In this health video you will learn how to restore the good bacteria in your body.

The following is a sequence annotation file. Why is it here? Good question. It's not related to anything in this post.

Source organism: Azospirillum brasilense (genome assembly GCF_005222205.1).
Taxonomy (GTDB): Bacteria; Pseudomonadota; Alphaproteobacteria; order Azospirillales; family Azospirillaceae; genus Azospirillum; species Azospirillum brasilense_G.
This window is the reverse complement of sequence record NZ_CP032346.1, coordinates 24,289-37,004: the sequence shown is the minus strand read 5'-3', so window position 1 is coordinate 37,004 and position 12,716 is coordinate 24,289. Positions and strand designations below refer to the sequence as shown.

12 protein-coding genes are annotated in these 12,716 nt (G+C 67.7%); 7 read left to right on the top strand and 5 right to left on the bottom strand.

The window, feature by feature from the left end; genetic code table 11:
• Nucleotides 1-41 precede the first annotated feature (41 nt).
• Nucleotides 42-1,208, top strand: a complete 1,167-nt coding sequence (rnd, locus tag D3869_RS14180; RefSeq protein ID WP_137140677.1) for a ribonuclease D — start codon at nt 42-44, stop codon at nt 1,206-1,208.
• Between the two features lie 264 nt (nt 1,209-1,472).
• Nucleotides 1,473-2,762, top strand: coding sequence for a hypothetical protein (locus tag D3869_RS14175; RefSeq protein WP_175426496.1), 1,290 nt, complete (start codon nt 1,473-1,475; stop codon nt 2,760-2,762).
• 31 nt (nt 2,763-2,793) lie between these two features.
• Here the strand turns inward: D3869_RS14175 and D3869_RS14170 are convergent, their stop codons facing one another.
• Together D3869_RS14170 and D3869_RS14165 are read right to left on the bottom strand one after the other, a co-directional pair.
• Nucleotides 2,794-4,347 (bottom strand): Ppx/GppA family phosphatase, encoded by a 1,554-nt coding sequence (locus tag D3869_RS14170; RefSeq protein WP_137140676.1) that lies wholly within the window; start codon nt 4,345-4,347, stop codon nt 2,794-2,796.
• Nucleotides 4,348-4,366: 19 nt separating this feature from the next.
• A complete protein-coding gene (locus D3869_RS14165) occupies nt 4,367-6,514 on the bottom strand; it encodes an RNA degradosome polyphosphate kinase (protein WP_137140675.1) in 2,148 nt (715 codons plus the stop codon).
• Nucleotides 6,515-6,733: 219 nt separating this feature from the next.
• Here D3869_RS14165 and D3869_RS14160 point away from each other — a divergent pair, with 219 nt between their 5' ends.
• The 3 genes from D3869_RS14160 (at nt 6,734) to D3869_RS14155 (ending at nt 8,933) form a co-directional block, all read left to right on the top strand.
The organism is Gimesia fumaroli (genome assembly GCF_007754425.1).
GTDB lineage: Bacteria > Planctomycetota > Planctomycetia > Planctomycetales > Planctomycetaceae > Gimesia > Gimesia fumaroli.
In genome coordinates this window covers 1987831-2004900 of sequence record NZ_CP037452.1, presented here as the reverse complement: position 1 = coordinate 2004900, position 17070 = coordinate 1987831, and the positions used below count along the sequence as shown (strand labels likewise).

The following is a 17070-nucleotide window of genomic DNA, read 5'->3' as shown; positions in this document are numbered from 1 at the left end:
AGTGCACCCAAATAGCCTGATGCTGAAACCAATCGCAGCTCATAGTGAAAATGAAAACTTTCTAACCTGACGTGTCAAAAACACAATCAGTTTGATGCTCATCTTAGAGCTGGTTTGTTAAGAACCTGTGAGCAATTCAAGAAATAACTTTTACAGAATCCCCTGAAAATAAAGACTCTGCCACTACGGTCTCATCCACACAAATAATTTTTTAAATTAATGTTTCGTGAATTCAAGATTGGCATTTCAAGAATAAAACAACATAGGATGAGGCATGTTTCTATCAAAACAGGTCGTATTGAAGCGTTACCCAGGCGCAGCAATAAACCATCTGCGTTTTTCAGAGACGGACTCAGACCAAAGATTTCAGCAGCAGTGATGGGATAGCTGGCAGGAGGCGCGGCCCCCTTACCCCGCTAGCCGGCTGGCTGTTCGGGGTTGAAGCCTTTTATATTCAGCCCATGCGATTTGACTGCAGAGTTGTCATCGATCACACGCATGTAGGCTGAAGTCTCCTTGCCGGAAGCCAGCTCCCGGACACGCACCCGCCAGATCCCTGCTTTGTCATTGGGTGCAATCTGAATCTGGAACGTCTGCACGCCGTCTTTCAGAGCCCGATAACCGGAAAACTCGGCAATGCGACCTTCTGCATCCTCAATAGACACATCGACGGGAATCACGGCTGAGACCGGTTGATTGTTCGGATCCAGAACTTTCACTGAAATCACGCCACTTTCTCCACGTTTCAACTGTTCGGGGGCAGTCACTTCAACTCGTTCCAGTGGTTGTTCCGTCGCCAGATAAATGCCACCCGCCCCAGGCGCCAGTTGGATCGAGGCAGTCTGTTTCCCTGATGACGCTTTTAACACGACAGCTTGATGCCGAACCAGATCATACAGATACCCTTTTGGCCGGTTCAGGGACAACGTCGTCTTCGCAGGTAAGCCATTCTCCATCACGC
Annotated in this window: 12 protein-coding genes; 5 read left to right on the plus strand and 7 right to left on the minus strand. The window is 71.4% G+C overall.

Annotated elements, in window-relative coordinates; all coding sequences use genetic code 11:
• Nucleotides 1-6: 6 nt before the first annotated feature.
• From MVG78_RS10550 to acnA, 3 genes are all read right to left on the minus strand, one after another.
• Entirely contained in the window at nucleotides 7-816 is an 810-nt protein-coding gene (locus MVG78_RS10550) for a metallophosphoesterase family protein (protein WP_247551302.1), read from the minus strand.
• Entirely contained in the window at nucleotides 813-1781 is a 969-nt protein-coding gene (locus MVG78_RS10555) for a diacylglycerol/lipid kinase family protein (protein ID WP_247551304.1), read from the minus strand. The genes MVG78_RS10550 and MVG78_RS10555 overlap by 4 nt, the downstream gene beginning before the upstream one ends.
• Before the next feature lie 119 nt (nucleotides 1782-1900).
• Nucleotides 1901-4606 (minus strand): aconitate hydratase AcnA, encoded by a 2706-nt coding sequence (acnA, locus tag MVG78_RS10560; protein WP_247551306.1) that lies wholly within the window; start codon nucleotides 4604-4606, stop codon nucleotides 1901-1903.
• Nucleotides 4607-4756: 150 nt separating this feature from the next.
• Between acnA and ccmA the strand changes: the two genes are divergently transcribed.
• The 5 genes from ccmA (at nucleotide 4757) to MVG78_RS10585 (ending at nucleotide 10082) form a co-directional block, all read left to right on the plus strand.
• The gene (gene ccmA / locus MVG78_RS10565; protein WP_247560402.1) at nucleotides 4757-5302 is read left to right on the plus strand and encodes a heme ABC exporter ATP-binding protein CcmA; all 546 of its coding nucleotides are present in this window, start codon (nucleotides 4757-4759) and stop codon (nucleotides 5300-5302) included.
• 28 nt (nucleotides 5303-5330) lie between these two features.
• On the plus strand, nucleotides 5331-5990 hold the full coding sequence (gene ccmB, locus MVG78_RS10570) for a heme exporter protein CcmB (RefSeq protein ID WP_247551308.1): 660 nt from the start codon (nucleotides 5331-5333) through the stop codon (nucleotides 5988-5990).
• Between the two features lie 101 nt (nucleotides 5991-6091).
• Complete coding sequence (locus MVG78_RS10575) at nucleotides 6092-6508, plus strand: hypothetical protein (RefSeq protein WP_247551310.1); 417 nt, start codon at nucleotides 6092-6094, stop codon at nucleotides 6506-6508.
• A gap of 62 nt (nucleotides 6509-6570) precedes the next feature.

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Tom Audette: Michael, if you find yourself just getting over an illness, perhaps, and you maybe have a feeling that it’s taking a little bit longer than it should and you think that, perhaps, you need to do something to restore the friendly bacteria in your system, how would you go about doing that? Michael Shahani: Well, there are a number of ways you could do that. You can start taking food products, eating foods that have probiotic bacteria, like yogurts or things like that. But, you know, sometimes those are in lower concentrations. It’s hard to get an extra number of good bacteria—the bacteria actually needed to replenish the bacteria that might have been killed off in your body due to illness or whatever reason. And so a probiotic supplement—that’s a good time to take a probiotic supplement. Tom Audette: Now, you mentioned earlier, that the amount of active bacteria that you get in a probiotic is important. Michael Shahani: That’s right. Tom Audette: That there are products on the market that claim—that will tell you that they have millions of bacteria and others that have billions. Is there an optimum amount that a person ought to be looking at, especially if they’re trying to rebuild? Michael Shahani: Well, as I said, it has to be in the billions of bacteria. We sort of feel that somewhere between two and 10 billion organisms a day as a supplement is a good maintenance kind of dosage, taken maybe two or three times a day with food. But for someone who’s sick, getting over an illness, maybe they’ve had food poisoning, you know, traveler’s diarrhea, whatever reason that’s made them sick and maybe those bacteria have been killed off, then maybe double that a day—10 or 20 billion bacteria—probiotic bacteria—a day maybe spread over two to three times a day and taken with food because the bacteria like to have that food available for them to start growing and working on. Tom Audette: Speaking of food to help it grow on, are there other things that you might look for in a probiotic, that would be in the probiotic that would help? Michael Shahani: There are substances now discovered and available called prebiotics. And prebiotics are not live bacteria in the way probiotics, you know—as we say probiotics as we know. Probiotics are live bacteria. Prebiotics are substances that—I think the best way to think of prebiotics is like fertilizer. You put fertilizer available for the plants or organisms to grow on and that’s what prebiotics do. They act as fertilizer for the good bacteria to grow on. They’re carbohydrates that aren’t really digested by the human being, but they’re digested by those bacteria. So the bacteria like them, they grow faster. They proliferate more and it helps build up those bacteria in the body. Tom Audette: So things like FOS might be prebiotics or innulin. Michael Shahani: Innulin, FOS, there are a number of different kinds of prebiotics available today. Tom Audette: And you would suggest that that is a good thing to look for as a an additional thing to help that bacteria? Michael Shahani: Yes. That’s certainly something that can help the bacteria grow. Prebiotics and probiotics are, as I said, like a fertilizer effect, but every probiotic doesn’t grow with the same prebiotic. So, it is important to get a good quality prebiotic so the probiotics will actually utilize that source of fertilizer, if you will. Tom Audette: Now, another question I guess I would have as far as if you’re taking out a program of probiotics—you’re taking them through, say, a supplement or maybe something like yogurt. How do we know that taking them is actually being beneficial? That they’re actually helping to propagate the GI tract? How do we know that? Michael Shahani: That’s a difficult thing to prove, actually, but it is possible to test fecal matter to know that the probiotics are there. And, in fact, probiotic bacteria do implant temporarily. They stay in the intestines for awhi